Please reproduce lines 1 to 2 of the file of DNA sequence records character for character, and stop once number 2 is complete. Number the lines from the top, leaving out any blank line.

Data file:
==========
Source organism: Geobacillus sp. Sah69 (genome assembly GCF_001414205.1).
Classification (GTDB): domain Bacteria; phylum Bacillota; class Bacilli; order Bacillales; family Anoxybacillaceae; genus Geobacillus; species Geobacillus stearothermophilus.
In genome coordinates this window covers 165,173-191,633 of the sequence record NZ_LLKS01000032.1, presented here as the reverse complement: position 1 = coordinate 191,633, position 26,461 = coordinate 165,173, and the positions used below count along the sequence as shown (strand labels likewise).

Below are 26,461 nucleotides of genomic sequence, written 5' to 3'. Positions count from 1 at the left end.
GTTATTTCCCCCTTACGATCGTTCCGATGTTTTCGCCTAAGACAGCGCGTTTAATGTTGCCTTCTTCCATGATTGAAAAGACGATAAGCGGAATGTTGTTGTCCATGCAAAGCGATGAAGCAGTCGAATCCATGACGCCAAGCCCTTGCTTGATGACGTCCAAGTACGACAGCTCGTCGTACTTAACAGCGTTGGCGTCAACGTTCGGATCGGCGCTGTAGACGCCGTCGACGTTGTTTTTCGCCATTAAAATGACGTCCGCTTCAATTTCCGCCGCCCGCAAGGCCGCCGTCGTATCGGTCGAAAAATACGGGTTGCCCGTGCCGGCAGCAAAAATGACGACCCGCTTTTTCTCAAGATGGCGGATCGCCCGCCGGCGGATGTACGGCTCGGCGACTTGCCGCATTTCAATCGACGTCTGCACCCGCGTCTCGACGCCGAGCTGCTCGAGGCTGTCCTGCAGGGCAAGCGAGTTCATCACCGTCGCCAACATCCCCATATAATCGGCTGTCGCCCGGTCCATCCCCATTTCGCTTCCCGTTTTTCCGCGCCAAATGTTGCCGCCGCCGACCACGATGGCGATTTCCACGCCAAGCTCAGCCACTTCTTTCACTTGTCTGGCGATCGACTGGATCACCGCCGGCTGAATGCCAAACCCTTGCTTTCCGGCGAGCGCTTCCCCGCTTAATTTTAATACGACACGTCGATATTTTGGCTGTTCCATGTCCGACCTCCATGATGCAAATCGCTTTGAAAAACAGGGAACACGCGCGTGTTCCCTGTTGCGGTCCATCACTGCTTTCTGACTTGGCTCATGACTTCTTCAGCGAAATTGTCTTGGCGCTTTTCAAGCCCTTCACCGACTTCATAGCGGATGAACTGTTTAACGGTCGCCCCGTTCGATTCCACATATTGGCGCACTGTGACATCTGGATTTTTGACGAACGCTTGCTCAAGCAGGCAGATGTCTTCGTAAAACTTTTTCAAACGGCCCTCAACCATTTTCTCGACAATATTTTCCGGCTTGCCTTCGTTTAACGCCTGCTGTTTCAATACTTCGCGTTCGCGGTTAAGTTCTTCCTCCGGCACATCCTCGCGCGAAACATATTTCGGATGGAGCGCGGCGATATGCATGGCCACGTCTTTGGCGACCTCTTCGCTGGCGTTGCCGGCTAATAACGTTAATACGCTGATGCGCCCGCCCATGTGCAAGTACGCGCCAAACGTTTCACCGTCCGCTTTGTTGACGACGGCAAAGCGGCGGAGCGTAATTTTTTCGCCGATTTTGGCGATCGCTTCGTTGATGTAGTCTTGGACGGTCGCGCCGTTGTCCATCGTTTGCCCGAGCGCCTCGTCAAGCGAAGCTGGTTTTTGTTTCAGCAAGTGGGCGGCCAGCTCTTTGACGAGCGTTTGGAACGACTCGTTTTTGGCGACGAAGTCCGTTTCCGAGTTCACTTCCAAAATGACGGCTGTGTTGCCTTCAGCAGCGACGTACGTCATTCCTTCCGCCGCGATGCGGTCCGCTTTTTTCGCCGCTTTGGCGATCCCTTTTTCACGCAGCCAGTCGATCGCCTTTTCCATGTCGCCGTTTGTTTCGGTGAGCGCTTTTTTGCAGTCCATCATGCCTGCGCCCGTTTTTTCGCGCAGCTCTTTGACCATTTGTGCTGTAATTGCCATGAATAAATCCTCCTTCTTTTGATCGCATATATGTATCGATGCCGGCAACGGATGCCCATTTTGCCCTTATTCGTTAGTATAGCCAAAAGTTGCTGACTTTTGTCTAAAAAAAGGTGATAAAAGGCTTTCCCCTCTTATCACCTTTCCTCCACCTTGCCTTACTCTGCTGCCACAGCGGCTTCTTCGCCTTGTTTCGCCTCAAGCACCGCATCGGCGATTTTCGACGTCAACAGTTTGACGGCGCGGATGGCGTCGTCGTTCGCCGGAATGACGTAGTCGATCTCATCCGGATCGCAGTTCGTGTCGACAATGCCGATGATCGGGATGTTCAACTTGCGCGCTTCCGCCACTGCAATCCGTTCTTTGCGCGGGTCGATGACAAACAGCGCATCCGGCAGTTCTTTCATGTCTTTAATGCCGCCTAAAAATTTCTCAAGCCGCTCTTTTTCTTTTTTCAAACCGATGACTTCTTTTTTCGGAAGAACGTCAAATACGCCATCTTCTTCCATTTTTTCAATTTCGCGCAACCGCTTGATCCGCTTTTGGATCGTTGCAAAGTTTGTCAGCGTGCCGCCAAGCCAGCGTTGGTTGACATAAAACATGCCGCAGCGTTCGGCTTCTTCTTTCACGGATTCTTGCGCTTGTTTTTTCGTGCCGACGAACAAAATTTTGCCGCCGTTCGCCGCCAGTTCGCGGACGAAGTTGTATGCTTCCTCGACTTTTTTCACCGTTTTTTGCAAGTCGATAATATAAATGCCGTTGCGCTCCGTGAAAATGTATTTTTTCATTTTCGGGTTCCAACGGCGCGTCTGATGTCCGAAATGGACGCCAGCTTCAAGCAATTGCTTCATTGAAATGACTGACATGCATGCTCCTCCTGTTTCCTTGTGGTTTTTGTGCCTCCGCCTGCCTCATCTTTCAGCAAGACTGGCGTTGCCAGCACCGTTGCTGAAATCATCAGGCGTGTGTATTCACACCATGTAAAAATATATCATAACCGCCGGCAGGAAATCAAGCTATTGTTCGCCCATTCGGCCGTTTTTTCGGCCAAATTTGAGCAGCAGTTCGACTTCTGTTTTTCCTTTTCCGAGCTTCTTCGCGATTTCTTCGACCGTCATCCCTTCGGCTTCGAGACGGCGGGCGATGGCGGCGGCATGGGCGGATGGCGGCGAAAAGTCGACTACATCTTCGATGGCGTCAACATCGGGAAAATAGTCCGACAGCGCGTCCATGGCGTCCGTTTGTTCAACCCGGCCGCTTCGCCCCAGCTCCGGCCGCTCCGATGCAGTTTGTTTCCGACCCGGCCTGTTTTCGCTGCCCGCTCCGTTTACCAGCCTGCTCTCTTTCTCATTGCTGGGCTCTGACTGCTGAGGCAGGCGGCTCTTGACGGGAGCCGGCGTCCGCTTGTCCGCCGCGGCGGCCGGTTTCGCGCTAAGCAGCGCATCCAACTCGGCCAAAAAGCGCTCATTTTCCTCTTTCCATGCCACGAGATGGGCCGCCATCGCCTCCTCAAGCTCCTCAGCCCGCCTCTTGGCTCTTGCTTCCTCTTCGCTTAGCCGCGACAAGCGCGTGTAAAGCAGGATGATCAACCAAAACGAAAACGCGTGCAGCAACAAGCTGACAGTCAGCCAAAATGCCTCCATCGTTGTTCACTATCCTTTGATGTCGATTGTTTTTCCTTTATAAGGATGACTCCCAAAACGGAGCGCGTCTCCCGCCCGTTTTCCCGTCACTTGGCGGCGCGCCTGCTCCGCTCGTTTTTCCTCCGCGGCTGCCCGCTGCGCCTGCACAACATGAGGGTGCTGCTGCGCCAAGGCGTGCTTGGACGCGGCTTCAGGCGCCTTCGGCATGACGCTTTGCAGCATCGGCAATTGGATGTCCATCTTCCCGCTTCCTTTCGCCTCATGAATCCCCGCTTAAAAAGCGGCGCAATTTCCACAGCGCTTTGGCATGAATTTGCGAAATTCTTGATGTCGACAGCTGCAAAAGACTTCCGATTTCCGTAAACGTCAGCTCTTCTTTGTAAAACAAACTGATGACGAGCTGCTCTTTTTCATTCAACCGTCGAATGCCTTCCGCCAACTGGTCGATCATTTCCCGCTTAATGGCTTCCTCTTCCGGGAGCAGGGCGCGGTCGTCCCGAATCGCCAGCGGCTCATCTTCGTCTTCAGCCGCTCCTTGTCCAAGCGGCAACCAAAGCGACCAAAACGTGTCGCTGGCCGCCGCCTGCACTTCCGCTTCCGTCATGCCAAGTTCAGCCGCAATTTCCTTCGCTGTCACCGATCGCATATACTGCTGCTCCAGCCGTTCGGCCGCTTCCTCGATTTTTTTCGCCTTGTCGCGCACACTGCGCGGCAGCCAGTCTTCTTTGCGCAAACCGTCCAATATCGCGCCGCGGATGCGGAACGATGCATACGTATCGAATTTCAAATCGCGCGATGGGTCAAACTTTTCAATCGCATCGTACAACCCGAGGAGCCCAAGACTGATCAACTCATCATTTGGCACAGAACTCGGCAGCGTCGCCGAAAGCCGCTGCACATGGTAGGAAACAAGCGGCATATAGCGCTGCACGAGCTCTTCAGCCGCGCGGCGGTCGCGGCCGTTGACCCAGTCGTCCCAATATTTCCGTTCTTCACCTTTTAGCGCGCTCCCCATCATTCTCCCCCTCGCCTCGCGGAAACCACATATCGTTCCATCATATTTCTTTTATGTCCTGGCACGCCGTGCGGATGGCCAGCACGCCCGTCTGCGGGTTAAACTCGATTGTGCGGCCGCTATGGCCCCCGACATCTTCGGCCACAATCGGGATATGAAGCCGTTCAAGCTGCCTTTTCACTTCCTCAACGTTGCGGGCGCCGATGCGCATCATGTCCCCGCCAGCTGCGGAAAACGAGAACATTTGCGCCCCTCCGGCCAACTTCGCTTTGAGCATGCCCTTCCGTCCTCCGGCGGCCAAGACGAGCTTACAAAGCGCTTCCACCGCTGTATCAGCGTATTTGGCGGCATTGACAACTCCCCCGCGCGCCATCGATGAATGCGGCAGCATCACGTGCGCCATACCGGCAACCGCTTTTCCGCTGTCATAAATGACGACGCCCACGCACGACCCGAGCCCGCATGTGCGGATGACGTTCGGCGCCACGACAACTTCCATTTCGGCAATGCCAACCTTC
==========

Source organism: Geobacillus sp. Sah69 (genome assembly GCF_001414205.1).
Classification (GTDB): domain Bacteria; phylum Bacillota; class Bacilli; order Bacillales; family Anoxybacillaceae; genus Geobacillus; species Geobacillus stearothermophilus.